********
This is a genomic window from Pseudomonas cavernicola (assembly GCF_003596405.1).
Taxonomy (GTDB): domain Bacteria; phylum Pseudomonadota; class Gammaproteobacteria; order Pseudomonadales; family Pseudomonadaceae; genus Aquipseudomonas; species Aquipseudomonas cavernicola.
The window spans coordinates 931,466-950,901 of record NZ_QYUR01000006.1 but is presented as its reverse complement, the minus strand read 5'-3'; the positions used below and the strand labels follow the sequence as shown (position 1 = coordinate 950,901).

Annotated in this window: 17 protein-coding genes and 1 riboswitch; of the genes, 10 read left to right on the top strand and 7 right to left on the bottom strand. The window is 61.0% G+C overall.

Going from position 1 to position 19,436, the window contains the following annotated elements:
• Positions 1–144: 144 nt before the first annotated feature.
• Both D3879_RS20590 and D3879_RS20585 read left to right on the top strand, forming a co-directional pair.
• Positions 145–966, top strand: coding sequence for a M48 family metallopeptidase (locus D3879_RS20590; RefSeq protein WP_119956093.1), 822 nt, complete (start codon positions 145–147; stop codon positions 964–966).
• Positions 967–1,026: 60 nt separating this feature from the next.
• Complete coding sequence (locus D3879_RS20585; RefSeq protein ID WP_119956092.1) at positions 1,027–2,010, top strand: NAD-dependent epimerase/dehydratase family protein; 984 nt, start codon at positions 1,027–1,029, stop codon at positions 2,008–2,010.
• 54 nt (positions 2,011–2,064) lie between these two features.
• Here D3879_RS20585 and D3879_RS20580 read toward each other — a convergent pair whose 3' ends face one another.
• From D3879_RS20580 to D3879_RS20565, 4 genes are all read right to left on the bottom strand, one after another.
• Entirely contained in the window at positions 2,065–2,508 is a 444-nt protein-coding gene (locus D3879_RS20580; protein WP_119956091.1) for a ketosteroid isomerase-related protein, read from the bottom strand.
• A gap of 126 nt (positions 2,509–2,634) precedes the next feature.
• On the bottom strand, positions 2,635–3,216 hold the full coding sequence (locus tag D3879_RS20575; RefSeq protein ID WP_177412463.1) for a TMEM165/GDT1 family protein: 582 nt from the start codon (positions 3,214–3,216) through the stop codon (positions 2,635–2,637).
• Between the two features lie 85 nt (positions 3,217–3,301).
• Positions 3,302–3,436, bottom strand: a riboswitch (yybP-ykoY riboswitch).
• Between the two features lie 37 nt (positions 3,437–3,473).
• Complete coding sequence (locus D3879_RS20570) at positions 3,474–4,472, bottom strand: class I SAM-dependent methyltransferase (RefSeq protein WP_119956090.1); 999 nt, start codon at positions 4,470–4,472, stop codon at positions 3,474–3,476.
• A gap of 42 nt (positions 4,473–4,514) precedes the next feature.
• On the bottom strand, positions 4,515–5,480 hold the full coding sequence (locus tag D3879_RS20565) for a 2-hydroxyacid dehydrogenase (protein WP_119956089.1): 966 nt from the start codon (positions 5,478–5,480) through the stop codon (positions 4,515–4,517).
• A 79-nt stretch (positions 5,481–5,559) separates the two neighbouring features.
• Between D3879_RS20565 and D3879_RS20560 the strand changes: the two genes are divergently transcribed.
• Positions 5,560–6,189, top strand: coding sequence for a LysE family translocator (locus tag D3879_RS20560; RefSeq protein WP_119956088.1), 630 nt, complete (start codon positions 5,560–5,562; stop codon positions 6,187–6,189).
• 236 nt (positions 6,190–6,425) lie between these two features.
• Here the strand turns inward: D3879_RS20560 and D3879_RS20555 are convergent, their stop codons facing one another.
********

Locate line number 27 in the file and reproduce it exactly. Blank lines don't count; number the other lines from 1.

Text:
• Here the strand turns inward: D3879_RS20560 and D3879_RS20555 are convergent, their stop codons facing one another.